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Larry J. Anderson, MD

Professor
Emory Vaccine Center

Professor and Marcus Chair of Infectious Diseases
Department of Pediatrics, Emory University School of Medicine

Phone: 404-712-6604

Fax: 404-727-8249

Email: larry.anderson@emory.edu

Larry J. Anderson, MD joined the Division of Pediatric Infectious Disease, Emory University School of Medicine as Professor and Marcus Chair of Infectious Diseases in 2010 after 33 years at the Centers for Disease Control and Prevention (CDC). His laboratory is focused on studies of the pathogenesis of respiratory syncytial virus (RSV) to guide vaccine development and the asthmatic immune response to RSV and rhinovirus to identify novel approaches to treating asthma exacerbations.

Research Interests

Pathogenesis of Respiratory Syncytial Virus (RSV) Disease: Our laboratory is focusing on pathogenesis of respiratory syncytial virus (RSV) disease to support development of vaccines and anti-viral treatment. RSV is the single most important cause of serious lower respiratory tract disease in the infant and young children and a high priority for vaccine development. Unfortunately, efforts to develop RSV vaccines have failed. Our laboratory is using the BALB/c mouse model and human airway epithelial cell lines plus human peripheral blood mononuclear cell (PBMC) cell culture system to explore virus induced host responses that contribute to disease and ways to prevent these responses. For the last 10 years, we have focused much of this work on the RSV G protein and its CX3C chemokine motif. The G protein and this motif appear to contribute to induction of a Th-2 type T cell response and enhanced pulmonary inflammatory after RSV infection and FI-RSV vaccination. For example, administration of a monoclonal antibody that bind G near the CX3C motif and blocks binding to CX3CR1 before or after challenge decreases the pulmonary inflammatory response in naïve or FI-RSV vaccinated mice. A G peptide vaccine that induces antibodies that block binding to CX3CR1 also blocks the Th2-type pulmonary inflammatory response seen after RSV challenge in FI-RSV vaccinated mice. We are using G peptide vaccines, anti-G monoclonal antibodies, clinical RSV isolates with different disease manifestations in mice, and genetically engineered viruses to 1) understand pathogenesis of RSV disease and especially that associated with the G protein and the CX3C motif on G and 2) develop novel approaches to making a safe and effective RSV vaccine.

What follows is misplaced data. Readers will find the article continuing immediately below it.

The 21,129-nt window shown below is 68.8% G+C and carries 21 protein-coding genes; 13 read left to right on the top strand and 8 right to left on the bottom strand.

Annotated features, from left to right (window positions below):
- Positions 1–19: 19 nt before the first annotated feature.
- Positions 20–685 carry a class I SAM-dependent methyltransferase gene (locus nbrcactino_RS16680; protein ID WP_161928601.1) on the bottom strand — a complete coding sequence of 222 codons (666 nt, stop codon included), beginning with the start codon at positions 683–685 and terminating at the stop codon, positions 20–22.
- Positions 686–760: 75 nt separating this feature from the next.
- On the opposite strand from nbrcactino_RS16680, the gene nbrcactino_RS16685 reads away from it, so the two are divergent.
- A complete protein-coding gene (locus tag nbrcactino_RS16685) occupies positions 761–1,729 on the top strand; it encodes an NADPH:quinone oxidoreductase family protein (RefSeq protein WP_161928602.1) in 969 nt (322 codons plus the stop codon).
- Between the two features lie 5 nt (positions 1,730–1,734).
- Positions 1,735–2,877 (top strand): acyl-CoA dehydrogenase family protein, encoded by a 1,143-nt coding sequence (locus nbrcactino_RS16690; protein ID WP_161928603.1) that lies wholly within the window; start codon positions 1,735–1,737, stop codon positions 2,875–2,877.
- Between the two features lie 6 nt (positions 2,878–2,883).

Rhinovirus Infection and Asthma: Our laboratory is also looking at rhinovirus and RSV infection as a way to understand asthmatic immune responses and identify novel ways to treat asthma exacerbations. Asthma is a major cause of disease globally and associated with ~1.75 million asthma-related emergency department visits and ~456,000 asthma-related hospitalizations in the United States in 2007. Rhinoviruses and RSV have both been associated development and/or exacerbations of asthma and provide a way to study the “asthmatic immune response”. We are applying our human airway epithelial cell and PBMCs model to rhinovirus and RSV infection as a probe of the asthmatic immune response. These studies should identify 1) viral and host factors associated with asthma and 2) novel approaches to treating the disease.